ORLOFF MILLER: And we careened around those curves at 60 and 70 miles an hour on the back roads until we finally got to a main highway. We did get a police escort for a few miles on the main highway from the state patrol. And we actually hit 110 miles an hour at one point, heading for Birmingham.

GRACE: Tepper's version of events at the radio station - set that story in the context of multiple corroborated statements from others who were there too, and it falls apart completely. But the story Tepper tells in his letter doesn't bother with context.

BRANTLEY: The third claim Tepper makes in his letter is by far the most pernicious. It's what Pilcher, the defense attorney, had hinted at during the trial - that Jim Reeb's companions had not just let Reeb die, but had instead played an active role in his murder. Clearly, it's what the juror Billy Boozer believed at the time and believes to this day.

BOOZER: I think they killed the man on the way to Birmingham. I just swore - I always will believe it.

BRANTLEY: It's a theory meant to absolve white Selma for any responsibility for the violence. And it turns out, this kind of theory used during the Reeb case - it was nothing new.

BILL BAXLEY: Some of these people that feel and say these things, they don't want to admit that they're prejudiced. And they'll go to any length to deny it to themselves.

BRANTLEY: Bill Baxley is a former attorney general of Alabama. In 1977, he gained the first conviction for one of the men who had planted the bomb at the 16th Street Baptist Church in Birmingham, which had killed four little girls.

BAXLEY: I got the state trooper's file. And then later we got copies of the Birmingham Police and Jefferson County Sheriff's files. And it was incredible. Most of the stuff in that - all those three files - were useless because most of the man hours spent by the state and local authorities were aimed at investigating this crazy, nutty theory that the blacks had bombed themselves trying to get sympathy for the cause. And some people really believed - I remember that happened. I remember hearing some people in my family that really believed the blacks were setting these bombs themselves.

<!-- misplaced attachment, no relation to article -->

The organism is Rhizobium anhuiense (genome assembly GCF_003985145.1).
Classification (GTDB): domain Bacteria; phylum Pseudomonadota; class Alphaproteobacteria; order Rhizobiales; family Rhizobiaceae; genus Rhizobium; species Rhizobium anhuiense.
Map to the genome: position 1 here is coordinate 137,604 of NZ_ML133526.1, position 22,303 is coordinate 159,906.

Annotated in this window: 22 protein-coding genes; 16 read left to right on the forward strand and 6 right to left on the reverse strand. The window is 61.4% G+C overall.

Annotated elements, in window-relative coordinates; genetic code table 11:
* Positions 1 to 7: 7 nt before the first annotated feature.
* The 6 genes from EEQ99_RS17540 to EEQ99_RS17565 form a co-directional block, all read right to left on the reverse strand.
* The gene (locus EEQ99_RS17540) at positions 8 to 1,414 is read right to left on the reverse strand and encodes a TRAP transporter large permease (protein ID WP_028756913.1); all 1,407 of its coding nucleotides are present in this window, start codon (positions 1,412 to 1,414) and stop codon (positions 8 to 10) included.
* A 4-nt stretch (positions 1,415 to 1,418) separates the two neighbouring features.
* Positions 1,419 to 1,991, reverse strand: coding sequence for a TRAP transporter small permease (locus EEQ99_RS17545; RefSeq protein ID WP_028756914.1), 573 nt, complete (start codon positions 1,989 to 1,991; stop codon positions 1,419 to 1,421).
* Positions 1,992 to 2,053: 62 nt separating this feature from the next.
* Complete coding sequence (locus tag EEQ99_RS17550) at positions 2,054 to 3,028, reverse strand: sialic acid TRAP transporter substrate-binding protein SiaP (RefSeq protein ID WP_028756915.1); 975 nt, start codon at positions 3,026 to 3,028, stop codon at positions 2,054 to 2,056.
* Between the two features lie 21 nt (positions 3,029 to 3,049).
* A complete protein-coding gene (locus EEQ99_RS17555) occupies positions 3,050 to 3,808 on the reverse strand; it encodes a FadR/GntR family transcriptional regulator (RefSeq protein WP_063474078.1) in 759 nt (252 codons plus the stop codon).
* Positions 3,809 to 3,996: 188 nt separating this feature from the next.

DOUG JONES: That is - that's - that's stunning. But again, it was - it was a product of the time. And it was part of that narrative. And sometimes those stories take on a life of their own as fact.

BRANTLEY: That's Doug Jones. Today he's the junior senator from Alabama. But in the early 2000s, as a U.S. attorney based in Birmingham, he gained convictions against two other men who were part of the bombing.

JONES: And so now, when you can lay out those facts, it's important - because in the church bombing cases, you don't hear any counternarrative other than Robert Chambliss, Bobby Frank Cherry and Tommy Blanton bombed that church. Once you can establish those facts and once you can demonstrate those, there will always be those that just say it's fake. But most people of goodwill and common sense are going to look at that. And then they will come to grips with it.

GRACE: The Alabama investigators had wasted their time in 1963 investigating local black activists when they could have been looking for the Klansmen who actually planted the bomb. The next year in Mississippi, when three civil rights workers went missing, the governor speculated that they had fled to Cuba. Their bodies were found six weeks later in an earthen dam. And in 1965, when Jim Reeb was attacked in Selma, the defense attorney, Joe Pilcher, argued that the movement itself had had a hand in his killing. But where Pilcher had only hinted at this theory, Tepper's letter lays the claim bare.


GRACE: To justify this claim, Tepper isolates one part of Dr. William Dinkins' testimony, that in his examination of Reeb he thought maybe the injury was just a bruise. What Tepper fails to mention is that this was the first thought Dinkins had at the very beginning of the examination. It was just a provisional diagnosis, a starting point. But then Tepper skips over the next phases of Dinkins' exam.

In a statement to the FBI, Dinkins describes how he felt around the wound and began to suspect a skull fracture, how he ordered an X-ray to be taken, how right after Reeb vomited and lost consciousness in the X-ray room, Dinkins saw evidence of a blood clot, how within a matter of minutes, Dinkins had determined that Reeb was severely injured and needed to get to Birmingham to see a neurosurgeon.

When we interviewed two of the University Hospital doctors who treated Reeb, they said his symptoms were classic hematoma, when veins around the brain tear, allowing blood to accumulate between the brain and the skull. This is Alan Dimick, the admitting physician.

ALAN DIMICK: He had a big hematoma and a skull fracture. And the neurosurgeon had to operate on that. And, again, because of the head injury, he was unconscious.

GRACE: And this is James Argires, the neurosurgeon who operated on Reeb.

JAMES ARGIRES: It was obvious that he was comatose. And there was hardly any response to anything. So I just rushed him right away, right up to the operating room, and removed a large, what they call epidural hematoma, epi, and placed him on a respirator. And I had bad feelings that he wasn’t going to survive.